17. Ok, I have some problems with this list – especially with all the great beers available at Binny’s stores. Here is mine (which would be DRASTICALLY different if I were to include beers not available in our market). I’ll keep the same feel of the list but suggest replacements for ones I disagree with:1. No problems here, although I recommend Founders Double Trouble for a dryer, more hop-assertive and bitter DIPA.2. If we are going with a barrel aged theme, Goose Island Bourbon County Stout…or Founders KBS or Backwoods Bastard or Curmudgeon (although I don’t think it’s BA).3. Saison Dupont or Fantome Saison4. No problems with 4 either, although I agree Founder’s Red’s Rye and Two Bros. Can & Ebel, when they’re fresh, are better examples of a hoppy rye.5. Never had the AV amber, no comment.6. Flossmoor Station Killer Kowalski is the best baltic porter made, period! And most baltic porters are lagers, not ales, which is a key difference in that style.7. I’ve heard good things about this beer, never had it. I would recommend New Glarus Alt if anyone ever makes it up to WI.8. Dirty Bastard or Backwoods Bastard are better Scotch Ales.9. Wow, really? With Rodenbach Grand Cru at Binny’s the duchess wins?? If we are including all sour ales in this, not just flanders styles (like this specifically is), pick up some Cantillon! Or Three Fontein (spelling?)!10. HC Dobbelen IPA Tripel is where it’s at, or fresh Hop-It! from Urthel are better hoppy belgians.Solid list, and it IS geared more to value, but even with that in mind I’d like to see the next one step out of the box a little more. Keep up the good work guys!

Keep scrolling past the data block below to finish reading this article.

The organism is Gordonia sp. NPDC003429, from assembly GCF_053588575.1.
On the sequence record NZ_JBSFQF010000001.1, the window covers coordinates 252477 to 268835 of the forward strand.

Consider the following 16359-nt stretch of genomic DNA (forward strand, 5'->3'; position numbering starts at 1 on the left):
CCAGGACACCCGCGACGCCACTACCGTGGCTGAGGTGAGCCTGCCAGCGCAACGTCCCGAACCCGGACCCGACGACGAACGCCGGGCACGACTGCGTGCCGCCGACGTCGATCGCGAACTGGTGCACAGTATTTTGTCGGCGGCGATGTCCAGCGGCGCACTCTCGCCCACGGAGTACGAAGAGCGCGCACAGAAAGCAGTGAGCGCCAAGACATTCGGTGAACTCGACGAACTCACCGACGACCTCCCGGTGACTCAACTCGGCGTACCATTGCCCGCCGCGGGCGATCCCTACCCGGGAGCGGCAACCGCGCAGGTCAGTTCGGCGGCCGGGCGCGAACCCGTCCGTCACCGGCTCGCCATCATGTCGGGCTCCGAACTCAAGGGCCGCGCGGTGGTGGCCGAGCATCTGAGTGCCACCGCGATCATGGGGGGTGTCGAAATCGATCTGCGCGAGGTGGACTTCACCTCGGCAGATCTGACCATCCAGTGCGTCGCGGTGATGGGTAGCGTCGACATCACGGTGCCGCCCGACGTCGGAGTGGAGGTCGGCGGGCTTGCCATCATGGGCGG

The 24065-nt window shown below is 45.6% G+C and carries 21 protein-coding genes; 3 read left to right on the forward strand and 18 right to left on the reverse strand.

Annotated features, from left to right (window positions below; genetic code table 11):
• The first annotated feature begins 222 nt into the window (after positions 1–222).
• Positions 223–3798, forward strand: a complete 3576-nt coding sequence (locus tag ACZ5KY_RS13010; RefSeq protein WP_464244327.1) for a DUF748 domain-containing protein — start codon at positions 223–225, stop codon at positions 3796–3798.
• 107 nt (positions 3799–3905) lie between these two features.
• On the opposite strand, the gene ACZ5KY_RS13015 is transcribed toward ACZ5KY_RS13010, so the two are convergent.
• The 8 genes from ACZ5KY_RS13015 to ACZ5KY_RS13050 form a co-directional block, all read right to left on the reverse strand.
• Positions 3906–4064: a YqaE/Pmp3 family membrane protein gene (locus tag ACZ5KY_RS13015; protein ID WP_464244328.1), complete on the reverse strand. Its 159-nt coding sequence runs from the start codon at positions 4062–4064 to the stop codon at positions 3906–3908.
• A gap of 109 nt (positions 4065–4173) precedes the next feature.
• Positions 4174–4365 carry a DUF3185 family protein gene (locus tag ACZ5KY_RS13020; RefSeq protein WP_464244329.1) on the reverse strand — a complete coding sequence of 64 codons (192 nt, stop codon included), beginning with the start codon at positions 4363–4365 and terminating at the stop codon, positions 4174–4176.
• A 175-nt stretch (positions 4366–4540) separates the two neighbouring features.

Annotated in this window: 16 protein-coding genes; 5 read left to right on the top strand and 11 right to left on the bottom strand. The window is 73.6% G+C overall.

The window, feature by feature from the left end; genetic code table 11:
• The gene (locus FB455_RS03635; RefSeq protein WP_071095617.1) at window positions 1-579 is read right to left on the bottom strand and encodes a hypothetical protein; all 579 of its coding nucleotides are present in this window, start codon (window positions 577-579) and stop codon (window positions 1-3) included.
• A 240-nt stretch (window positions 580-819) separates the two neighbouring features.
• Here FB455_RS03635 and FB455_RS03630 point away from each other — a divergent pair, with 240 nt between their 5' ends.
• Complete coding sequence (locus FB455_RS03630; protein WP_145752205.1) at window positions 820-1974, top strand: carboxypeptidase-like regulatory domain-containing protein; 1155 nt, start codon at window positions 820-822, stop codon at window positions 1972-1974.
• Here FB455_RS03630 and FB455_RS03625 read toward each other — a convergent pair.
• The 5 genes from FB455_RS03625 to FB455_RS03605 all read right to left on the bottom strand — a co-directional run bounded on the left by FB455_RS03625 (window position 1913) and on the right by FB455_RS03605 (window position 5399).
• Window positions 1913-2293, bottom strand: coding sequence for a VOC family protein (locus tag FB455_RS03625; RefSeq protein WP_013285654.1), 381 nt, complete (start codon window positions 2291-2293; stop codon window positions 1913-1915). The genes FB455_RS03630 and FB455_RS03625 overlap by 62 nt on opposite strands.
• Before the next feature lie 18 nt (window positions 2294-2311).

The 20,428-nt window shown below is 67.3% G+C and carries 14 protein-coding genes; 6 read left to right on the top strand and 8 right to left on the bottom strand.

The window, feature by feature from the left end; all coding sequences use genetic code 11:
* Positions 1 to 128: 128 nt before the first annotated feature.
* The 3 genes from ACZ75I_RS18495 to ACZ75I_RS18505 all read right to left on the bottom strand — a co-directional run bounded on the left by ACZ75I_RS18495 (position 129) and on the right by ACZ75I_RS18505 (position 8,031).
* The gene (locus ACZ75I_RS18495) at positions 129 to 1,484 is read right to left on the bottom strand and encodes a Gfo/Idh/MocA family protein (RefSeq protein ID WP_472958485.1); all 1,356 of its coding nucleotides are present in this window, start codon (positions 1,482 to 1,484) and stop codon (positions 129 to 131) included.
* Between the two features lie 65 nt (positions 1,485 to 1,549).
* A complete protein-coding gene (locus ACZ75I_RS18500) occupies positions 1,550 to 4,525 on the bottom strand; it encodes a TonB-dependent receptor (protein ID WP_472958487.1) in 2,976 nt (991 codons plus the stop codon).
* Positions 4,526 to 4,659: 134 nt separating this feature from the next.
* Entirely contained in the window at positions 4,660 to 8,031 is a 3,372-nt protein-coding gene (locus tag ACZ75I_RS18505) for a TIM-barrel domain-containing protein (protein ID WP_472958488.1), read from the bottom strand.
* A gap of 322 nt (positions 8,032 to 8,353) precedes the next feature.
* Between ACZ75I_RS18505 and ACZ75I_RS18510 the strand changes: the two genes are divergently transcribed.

18. Jon -You have some valid points. Early next week, and frequently in the weeks to come, the Gang of 5 is going to be giving a handful of beers a shot of cracking our top ten. I ask you this:Which beers do you think belong in our top ten? You mention some styles, but can you name some specific beers? The Gang of 5 will give your suggestions ample opportunity to crack our list. I agree that a lager would look good on our list. Ayinger Celebrator Dopplebock perhaps?

  19. Dave – Value is one of the criteria for our top ten, although any beer is capable of making it onto the list. Also keep in mind that to make the top ten, the beer has to be readily available at most or all Binny’s locations. So things like the New Glarus Alt, which isn’t available in Illinois, have no chance of being in our top ten. That being said, I applaud several your suggestions. The Gang of 5 will put some serious thought into incorporating the beers you mentioned into the top ten.Peter B – I’ve never had the Angel’s Share, but I hear it is a gift from heaven.